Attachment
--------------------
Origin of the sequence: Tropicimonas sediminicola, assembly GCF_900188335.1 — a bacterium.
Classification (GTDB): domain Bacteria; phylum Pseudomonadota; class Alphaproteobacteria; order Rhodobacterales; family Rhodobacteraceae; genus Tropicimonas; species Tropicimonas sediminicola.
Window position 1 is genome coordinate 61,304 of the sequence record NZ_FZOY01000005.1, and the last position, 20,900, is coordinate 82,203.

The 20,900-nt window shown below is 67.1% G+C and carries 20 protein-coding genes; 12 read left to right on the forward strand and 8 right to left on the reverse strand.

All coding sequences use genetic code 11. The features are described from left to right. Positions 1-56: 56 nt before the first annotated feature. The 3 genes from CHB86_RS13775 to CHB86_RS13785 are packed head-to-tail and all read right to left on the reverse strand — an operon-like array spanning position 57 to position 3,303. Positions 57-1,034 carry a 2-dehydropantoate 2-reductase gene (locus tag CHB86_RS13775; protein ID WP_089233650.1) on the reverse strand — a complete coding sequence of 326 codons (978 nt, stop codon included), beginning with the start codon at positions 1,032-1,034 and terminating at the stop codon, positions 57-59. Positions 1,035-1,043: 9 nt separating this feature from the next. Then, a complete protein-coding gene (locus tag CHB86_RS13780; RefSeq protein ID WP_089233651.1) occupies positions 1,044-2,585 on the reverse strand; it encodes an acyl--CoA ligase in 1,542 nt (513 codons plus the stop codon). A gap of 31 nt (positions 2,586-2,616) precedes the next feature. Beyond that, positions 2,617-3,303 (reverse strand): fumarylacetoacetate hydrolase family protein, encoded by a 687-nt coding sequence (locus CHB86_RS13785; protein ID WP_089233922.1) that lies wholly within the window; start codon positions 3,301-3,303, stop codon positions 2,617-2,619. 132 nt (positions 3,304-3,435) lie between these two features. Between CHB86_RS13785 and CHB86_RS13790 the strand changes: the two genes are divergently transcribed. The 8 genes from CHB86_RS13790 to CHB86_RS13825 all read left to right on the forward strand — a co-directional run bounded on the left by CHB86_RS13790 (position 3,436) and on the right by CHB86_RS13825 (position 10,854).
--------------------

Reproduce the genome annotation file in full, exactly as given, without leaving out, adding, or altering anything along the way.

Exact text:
Origin of the sequence: Tropicimonas sediminicola, assembly GCF_900188335.1 — a bacterium.
Classification (GTDB): domain Bacteria; phylum Pseudomonadota; class Alphaproteobacteria; order Rhodobacterales; family Rhodobacteraceae; genus Tropicimonas; species Tropicimonas sediminicola.
Window position 1 is genome coordinate 61,304 of the sequence record NZ_FZOY01000005.1, and the last position, 20,900, is coordinate 82,203.

The 20,900-nt window shown below is 67.1% G+C and carries 20 protein-coding genes; 12 read left to right on the forward strand and 8 right to left on the reverse strand.

All coding sequences use genetic code 11. The features are described from left to right. Positions 1-56: 56 nt before the first annotated feature. The 3 genes from CHB86_RS13775 to CHB86_RS13785 are packed head-to-tail and all read right to left on the reverse strand — an operon-like array spanning position 57 to position 3,303. Positions 57-1,034 carry a 2-dehydropantoate 2-reductase gene (locus tag CHB86_RS13775; protein ID WP_089233650.1) on the reverse strand — a complete coding sequence of 326 codons (978 nt, stop codon included), beginning with the start codon at positions 1,032-1,034 and terminating at the stop codon, positions 57-59. Positions 1,035-1,043: 9 nt separating this feature from the next. Then, a complete protein-coding gene (locus tag CHB86_RS13780; RefSeq protein ID WP_089233651.1) occupies positions 1,044-2,585 on the reverse strand; it encodes an acyl--CoA ligase in 1,542 nt (513 codons plus the stop codon). A gap of 31 nt (positions 2,586-2,616) precedes the next feature. Beyond that, positions 2,617-3,303 (reverse strand): fumarylacetoacetate hydrolase family protein, encoded by a 687-nt coding sequence (locus CHB86_RS13785; protein ID WP_089233922.1) that lies wholly within the window; start codon positions 3,301-3,303, stop codon positions 2,617-2,619. 132 nt (positions 3,304-3,435) lie between these two features. Between CHB86_RS13785 and CHB86_RS13790 the strand changes: the two genes are divergently transcribed. The 8 genes from CHB86_RS13790 to CHB86_RS13825 all read left to right on the forward strand — a co-directional run bounded on the left by CHB86_RS13790 (position 3,436) and on the right by CHB86_RS13825 (position 10,854).